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Dubs in-depth: Teams are concerned about Anthony Edwards’ drive

Bleacher Report’s Jonathan Wasserman says word around the league is that the Georgia product doesn’t have enough drive.

Christopher Hanewinckel-USA TODAY Sports

The 2020 NBA Draft Combine is underway as prospects meet with individual teams virtually before getting in some on-court workouts in October. One player who is expected to be a top-five pick is not participating.

Georgia guard Anthony Edwards will not be a part of the interviews, which could hurt his stock among NBA teams. Bleacher Report’s Jonathan Wasserman says sources are telling him executives from different clubs are concerned about Edwards’ commitment to winning:

Scouts and executives have mentioned that his teams haven’t won at any level and that he even forgets plays and actions. Despite media projections and upside that everyone acknowledges, he has a shaky reputation within NBA circles. Dion Waiters has been used by skeptics as a comparison or low-end outcome for Edwards, an inefficient scorer at Georgia whose Bulldogs finished 13 of 14 teams in the SEC.

Scouts and executives have mentioned that his teams haven’t won at any level and that he even forgets plays and actions.

Edwards averaged 19.1 points and 5.2 rebounds for a Bulldogs team that went 5-13 and finished 13th in SEC. Edwards had a efg% of 47.3 and shot 29.3% from the 3-point line. The freshman had a positive net rating on a bad Georgia team. Edwards also finished 19th in the conference in total win shares.

The Golden State Warriors hold the No. 2 pick, and Edwards can very well be on the board. If there are concerns with his character, the Dubs would be wise to pass him up, especially considering they’re in win-now mode.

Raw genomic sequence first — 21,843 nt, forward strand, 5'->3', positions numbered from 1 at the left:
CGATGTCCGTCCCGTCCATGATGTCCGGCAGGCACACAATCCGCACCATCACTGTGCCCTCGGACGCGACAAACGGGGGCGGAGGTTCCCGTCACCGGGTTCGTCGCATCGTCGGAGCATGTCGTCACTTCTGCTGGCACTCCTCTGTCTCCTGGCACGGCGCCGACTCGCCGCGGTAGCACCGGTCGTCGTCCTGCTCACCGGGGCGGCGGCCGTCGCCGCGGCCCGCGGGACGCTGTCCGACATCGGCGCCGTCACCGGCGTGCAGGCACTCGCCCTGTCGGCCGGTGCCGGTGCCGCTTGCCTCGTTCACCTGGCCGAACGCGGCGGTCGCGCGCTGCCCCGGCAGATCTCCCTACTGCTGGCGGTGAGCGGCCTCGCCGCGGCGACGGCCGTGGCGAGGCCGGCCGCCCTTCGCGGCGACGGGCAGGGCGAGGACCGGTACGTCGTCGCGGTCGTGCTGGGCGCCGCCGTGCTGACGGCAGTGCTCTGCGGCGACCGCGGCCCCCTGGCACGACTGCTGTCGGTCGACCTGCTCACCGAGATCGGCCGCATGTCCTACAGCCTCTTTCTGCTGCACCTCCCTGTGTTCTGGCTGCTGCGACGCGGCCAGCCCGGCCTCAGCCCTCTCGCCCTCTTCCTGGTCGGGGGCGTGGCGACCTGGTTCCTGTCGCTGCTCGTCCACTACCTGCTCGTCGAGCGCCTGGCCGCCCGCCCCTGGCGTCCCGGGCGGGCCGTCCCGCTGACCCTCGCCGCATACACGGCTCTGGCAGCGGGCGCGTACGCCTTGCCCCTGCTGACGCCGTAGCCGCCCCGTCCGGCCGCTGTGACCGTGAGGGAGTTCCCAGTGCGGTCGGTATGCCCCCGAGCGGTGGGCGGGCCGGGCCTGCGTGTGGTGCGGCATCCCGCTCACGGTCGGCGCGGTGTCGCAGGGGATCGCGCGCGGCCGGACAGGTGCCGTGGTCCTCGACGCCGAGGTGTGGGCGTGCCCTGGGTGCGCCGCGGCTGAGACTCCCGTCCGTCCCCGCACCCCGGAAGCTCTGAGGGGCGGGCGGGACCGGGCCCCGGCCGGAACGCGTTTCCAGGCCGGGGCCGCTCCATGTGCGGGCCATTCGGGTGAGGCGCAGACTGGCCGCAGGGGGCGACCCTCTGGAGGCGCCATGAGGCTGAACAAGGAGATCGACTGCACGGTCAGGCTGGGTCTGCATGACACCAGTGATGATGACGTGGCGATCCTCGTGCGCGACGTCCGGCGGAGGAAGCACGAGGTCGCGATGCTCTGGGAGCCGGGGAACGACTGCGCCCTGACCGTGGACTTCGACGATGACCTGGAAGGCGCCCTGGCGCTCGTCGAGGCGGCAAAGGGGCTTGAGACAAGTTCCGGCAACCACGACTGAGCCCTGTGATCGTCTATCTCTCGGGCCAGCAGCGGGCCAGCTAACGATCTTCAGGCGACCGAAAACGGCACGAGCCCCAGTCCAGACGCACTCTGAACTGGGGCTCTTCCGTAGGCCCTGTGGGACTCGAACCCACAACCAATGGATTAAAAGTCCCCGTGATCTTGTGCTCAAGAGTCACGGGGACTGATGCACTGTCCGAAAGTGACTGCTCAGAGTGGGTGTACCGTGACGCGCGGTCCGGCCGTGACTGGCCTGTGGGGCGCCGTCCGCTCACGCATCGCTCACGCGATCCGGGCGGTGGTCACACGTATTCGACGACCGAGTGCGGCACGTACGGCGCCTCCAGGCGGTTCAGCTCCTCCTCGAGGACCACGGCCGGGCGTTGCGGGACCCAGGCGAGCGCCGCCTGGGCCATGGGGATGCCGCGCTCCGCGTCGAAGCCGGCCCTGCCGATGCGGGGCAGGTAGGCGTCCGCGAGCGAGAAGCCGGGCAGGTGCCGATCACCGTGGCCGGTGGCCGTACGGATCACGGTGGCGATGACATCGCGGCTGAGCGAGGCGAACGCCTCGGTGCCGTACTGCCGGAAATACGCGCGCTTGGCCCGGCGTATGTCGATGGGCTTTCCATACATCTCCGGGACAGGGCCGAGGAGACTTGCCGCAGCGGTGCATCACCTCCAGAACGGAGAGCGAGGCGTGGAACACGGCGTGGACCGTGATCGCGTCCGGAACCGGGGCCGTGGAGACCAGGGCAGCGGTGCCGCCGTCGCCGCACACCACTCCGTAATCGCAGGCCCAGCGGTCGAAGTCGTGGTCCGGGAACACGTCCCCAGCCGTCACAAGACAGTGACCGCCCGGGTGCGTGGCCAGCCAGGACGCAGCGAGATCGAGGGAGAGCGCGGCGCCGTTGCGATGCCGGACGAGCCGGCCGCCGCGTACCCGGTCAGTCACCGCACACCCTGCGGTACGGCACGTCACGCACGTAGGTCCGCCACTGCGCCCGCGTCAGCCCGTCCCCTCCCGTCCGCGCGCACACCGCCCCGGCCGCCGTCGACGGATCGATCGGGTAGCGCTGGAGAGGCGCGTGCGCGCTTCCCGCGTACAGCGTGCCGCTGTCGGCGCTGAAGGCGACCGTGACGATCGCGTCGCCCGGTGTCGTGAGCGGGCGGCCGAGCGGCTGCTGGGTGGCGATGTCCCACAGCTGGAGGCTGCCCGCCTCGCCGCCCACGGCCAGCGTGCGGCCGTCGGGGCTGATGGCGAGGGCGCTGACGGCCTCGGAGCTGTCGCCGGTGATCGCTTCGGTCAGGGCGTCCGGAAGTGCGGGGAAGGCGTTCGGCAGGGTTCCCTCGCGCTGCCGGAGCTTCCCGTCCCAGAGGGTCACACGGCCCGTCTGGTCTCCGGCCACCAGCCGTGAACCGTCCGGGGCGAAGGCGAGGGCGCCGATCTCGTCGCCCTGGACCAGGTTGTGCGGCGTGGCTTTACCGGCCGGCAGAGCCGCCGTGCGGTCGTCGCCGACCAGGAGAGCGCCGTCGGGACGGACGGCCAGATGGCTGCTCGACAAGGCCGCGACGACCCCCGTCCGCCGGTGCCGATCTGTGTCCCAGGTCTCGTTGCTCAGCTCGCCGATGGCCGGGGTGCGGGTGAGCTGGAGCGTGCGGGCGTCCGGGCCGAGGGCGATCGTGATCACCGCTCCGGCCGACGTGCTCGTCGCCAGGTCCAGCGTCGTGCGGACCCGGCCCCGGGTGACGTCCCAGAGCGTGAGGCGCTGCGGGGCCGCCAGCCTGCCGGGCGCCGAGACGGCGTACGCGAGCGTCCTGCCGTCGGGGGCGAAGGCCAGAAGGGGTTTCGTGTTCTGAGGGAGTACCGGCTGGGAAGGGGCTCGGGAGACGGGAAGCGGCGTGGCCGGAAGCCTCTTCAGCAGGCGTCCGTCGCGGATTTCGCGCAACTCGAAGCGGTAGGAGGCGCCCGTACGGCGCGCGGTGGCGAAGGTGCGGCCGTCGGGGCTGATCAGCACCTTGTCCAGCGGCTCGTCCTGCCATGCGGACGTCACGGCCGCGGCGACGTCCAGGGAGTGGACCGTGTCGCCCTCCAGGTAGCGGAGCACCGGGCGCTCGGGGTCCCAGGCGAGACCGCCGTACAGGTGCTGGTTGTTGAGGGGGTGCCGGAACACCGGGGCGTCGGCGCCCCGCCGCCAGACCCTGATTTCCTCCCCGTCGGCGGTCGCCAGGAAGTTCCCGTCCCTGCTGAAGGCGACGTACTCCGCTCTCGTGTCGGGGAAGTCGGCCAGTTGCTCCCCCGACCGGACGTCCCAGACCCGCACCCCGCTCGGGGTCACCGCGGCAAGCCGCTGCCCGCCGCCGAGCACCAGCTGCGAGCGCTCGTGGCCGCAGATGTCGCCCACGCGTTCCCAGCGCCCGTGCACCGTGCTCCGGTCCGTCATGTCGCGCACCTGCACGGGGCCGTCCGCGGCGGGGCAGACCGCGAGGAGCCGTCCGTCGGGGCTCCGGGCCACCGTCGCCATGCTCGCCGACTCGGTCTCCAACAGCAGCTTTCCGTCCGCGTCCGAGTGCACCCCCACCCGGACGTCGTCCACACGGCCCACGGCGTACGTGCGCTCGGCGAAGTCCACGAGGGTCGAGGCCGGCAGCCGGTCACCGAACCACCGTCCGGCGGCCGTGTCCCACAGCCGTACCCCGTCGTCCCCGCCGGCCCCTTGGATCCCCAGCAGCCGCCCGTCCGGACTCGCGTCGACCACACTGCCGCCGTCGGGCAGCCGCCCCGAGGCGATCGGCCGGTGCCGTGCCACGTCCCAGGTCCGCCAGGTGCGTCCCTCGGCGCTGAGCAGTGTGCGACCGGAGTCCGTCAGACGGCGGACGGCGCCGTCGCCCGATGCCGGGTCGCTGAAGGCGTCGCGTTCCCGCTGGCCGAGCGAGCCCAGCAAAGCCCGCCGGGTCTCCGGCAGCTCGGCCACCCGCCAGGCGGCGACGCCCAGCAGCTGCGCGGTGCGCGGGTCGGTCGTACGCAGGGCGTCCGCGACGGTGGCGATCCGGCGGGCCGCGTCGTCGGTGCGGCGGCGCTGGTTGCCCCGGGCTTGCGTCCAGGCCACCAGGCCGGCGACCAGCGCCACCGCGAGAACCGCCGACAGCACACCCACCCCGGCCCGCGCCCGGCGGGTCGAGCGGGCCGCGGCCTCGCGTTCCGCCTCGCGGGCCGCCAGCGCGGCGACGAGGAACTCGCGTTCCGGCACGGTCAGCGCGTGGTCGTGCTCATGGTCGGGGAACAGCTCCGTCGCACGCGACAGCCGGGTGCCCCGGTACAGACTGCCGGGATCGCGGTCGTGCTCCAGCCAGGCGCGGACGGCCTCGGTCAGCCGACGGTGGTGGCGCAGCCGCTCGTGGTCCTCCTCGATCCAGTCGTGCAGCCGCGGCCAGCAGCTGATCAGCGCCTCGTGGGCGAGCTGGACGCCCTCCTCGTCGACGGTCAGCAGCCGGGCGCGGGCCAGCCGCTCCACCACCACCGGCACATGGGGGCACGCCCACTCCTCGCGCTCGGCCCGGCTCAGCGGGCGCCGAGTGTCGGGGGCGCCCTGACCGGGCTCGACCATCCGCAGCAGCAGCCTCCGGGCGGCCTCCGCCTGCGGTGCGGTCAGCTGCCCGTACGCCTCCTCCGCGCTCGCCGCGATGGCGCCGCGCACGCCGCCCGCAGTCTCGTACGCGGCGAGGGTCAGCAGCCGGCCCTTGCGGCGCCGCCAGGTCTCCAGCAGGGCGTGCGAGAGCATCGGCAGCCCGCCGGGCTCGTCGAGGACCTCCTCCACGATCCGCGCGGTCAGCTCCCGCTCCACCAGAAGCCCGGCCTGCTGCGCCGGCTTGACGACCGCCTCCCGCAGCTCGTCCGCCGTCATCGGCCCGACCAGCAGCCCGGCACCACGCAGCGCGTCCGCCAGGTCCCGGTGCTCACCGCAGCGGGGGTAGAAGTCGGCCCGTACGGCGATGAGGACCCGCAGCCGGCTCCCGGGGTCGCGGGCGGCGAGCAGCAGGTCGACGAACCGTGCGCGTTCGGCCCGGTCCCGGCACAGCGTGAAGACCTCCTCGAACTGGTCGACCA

Wasserman also added some information about USC big man Onyeka Okongwu and Memphis center James Wiseman.

Wiseman started the season as a No. 1 overall candidate, while Okongwu was mostly off NBA rankings as a 6’9”, non-shooting center. But Bleacher Report has talked with multiple scouts who’ve moved Okongwu over Wiseman.

We made the move in November. But what matters most are the teams picking No. 2-10.

At this stage, Wiseman’s case is mostly built around measurements, considering he played just three games at Memphis and did most of his damage as a finisher and shot-blocker. But Okongwu averaged 16.2 points and 2.7 blocks for the season, wowing with athletic plays, 94th-percentile post scoring, touch (15-of-35 half-court jumpers, 72.0 percent free-throws) and defensive activity/versatility.

I covered the Trojans last season and saw a ton of potential in Okongwu. He has a refined post game and is an excellent rim-protector. USC head coach Andy Enfield thinks Okongwu can develop into a Bam Adebayo type player, which would make him an ideal fit with the Warriors.

Okongwu competes hard every time he is on the floor, and Golden State won’t have to worry about any character concerns with the 19-year-old. If Myers believes the team wouldn’t be getting good value picking Okongwu second overall, he can trade back a few spots.

This is an intriguing draft in the sense that there is no clear-cut favorite to go No. 1. There will be many rumors between now and Nov. 18, but the picture should become clearer once the prospects do their on-court workouts.

On to some links:

Another prospect who is getting some buzz is Israeli forward Deni Avdija. James Ham of NBC Sports breaks down Avdija’s potential fit with the Warriors.

It is great to see Klay Thompson back on the court, but the Dubs aren’t rushing him. Head coach Steve Kerr explains why it isn’t imperative for Thompson to get in some 5-on-5 scrimmaging during the mini-camp. (NBC Bay Area)

The ratings for the Conference Finals are in, and they’re not good. S.I.’s Sam Amico goes over the numbers from both series.

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